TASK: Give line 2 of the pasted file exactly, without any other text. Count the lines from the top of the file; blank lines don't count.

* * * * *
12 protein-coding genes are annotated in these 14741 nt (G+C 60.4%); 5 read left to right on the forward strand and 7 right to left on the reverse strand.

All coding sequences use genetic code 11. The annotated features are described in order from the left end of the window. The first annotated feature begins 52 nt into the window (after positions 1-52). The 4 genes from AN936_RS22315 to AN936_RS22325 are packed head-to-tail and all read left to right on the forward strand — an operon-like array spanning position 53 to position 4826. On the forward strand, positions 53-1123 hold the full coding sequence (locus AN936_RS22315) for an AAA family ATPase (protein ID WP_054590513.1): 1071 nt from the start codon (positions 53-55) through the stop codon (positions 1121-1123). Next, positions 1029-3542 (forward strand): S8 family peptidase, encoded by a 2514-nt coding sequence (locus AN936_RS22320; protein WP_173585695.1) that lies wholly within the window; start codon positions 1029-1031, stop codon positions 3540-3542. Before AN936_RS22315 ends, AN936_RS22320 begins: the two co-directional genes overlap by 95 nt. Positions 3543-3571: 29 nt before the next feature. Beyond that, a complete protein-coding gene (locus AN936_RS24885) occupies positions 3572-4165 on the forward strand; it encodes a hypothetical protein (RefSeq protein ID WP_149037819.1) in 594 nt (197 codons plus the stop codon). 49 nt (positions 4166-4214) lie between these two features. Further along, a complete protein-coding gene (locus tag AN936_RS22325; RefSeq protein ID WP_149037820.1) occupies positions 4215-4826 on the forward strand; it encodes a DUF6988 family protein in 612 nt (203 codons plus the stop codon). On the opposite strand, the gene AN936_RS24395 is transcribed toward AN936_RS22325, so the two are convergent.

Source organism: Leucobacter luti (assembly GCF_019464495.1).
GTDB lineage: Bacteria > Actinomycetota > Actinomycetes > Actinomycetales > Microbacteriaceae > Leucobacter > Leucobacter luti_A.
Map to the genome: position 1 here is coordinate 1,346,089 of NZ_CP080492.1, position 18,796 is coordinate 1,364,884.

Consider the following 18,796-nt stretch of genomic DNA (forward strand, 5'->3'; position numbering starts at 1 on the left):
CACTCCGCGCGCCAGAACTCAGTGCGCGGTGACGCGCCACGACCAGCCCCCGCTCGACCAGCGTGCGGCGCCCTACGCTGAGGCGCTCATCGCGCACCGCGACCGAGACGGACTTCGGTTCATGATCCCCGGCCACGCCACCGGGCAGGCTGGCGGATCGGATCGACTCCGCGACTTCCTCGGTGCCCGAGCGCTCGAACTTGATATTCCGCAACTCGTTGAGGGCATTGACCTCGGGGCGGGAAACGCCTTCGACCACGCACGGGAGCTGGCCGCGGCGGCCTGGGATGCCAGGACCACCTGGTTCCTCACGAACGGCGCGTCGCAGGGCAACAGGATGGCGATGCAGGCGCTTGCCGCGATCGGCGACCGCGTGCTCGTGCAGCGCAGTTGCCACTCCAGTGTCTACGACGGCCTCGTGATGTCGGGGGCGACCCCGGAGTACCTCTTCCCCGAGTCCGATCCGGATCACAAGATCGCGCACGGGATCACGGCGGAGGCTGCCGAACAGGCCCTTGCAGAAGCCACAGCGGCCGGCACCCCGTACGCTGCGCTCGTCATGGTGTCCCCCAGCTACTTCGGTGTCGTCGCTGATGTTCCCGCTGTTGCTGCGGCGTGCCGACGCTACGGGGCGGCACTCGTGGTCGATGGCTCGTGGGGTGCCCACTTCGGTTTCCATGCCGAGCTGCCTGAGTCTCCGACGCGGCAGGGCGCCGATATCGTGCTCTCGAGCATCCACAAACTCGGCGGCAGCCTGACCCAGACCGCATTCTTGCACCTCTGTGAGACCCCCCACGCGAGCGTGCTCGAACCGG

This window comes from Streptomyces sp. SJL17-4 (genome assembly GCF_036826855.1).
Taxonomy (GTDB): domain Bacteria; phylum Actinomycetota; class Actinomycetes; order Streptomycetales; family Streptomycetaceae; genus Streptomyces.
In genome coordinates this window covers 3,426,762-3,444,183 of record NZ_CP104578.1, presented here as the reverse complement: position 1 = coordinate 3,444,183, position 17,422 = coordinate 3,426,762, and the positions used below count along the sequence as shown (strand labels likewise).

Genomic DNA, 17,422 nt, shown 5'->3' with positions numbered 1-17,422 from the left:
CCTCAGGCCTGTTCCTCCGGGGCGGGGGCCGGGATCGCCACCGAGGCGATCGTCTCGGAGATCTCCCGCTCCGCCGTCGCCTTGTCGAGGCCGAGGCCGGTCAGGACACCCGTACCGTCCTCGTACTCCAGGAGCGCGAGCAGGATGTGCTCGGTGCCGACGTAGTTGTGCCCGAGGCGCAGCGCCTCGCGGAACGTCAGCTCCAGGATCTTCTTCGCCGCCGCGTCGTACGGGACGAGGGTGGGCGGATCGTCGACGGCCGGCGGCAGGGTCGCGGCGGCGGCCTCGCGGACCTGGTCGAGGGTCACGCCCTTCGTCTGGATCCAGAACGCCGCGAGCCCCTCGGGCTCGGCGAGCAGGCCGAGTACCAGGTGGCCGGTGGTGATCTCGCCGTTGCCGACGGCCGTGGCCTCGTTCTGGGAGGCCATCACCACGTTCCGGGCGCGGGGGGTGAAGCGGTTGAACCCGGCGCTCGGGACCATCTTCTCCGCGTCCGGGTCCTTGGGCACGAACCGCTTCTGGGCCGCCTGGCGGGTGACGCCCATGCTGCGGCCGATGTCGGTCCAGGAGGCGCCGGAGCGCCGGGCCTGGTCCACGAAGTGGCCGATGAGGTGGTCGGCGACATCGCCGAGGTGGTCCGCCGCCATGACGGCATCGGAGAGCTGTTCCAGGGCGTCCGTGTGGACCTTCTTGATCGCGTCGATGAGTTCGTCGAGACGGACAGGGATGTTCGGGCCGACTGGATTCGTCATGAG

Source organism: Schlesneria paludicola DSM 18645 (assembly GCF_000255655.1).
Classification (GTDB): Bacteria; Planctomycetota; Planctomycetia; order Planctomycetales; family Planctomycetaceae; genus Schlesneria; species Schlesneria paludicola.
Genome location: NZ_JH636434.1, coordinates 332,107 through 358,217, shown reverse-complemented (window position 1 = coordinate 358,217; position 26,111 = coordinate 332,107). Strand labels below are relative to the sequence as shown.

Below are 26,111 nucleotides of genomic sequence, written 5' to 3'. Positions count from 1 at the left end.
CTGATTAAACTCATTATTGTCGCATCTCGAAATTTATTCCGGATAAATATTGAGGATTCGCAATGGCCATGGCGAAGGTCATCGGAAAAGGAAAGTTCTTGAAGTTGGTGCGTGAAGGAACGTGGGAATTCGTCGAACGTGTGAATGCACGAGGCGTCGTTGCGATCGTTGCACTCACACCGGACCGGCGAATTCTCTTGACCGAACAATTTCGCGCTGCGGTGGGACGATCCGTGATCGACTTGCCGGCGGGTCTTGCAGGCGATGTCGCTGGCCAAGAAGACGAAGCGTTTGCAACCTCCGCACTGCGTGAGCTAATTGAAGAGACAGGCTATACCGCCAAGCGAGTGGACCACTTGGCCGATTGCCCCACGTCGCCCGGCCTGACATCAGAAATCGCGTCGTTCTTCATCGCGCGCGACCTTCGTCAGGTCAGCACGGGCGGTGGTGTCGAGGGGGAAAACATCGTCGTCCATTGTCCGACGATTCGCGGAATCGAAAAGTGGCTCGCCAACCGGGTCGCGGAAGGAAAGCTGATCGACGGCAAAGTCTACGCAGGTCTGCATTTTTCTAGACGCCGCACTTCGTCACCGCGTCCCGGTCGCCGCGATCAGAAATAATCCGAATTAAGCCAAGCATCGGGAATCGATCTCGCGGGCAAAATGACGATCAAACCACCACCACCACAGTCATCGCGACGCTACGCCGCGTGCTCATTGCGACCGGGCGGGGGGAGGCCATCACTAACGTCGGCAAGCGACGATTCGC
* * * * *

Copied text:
All coding sequences use genetic code 11. The annotated features are described in order from the left end of the window. The first annotated feature begins 52 nt into the window (after positions 1-52). The 4 genes from AN936_RS22315 to AN936_RS22325 are packed head-to-tail and all read left to right on the forward strand — an operon-like array spanning position 53 to position 4826. On the forward strand, positions 53-1123 hold the full coding sequence (locus AN936_RS22315) for an AAA family ATPase (protein ID WP_054590513.1): 1071 nt from the start codon (positions 53-55) through the stop codon (positions 1121-1123). Next, positions 1029-3542 (forward strand): S8 family peptidase, encoded by a 2514-nt coding sequence (locus AN936_RS22320; protein WP_173585695.1) that lies wholly within the window; start codon positions 1029-1031, stop codon positions 3540-3542. Before AN936_RS22315 ends, AN936_RS22320 begins: the two co-directional genes overlap by 95 nt. Positions 3543-3571: 29 nt before the next feature. Beyond that, a complete protein-coding gene (locus AN936_RS24885) occupies positions 3572-4165 on the forward strand; it encodes a hypothetical protein (RefSeq protein ID WP_149037819.1) in 594 nt (197 codons plus the stop codon). 49 nt (positions 4166-4214) lie between these two features. Further along, a complete protein-coding gene (locus tag AN936_RS22325; RefSeq protein ID WP_149037820.1) occupies positions 4215-4826 on the forward strand; it encodes a DUF6988 family protein in 612 nt (203 codons plus the stop codon). On the opposite strand, the gene AN936_RS24395 is transcribed toward AN936_RS22325, so the two are convergent.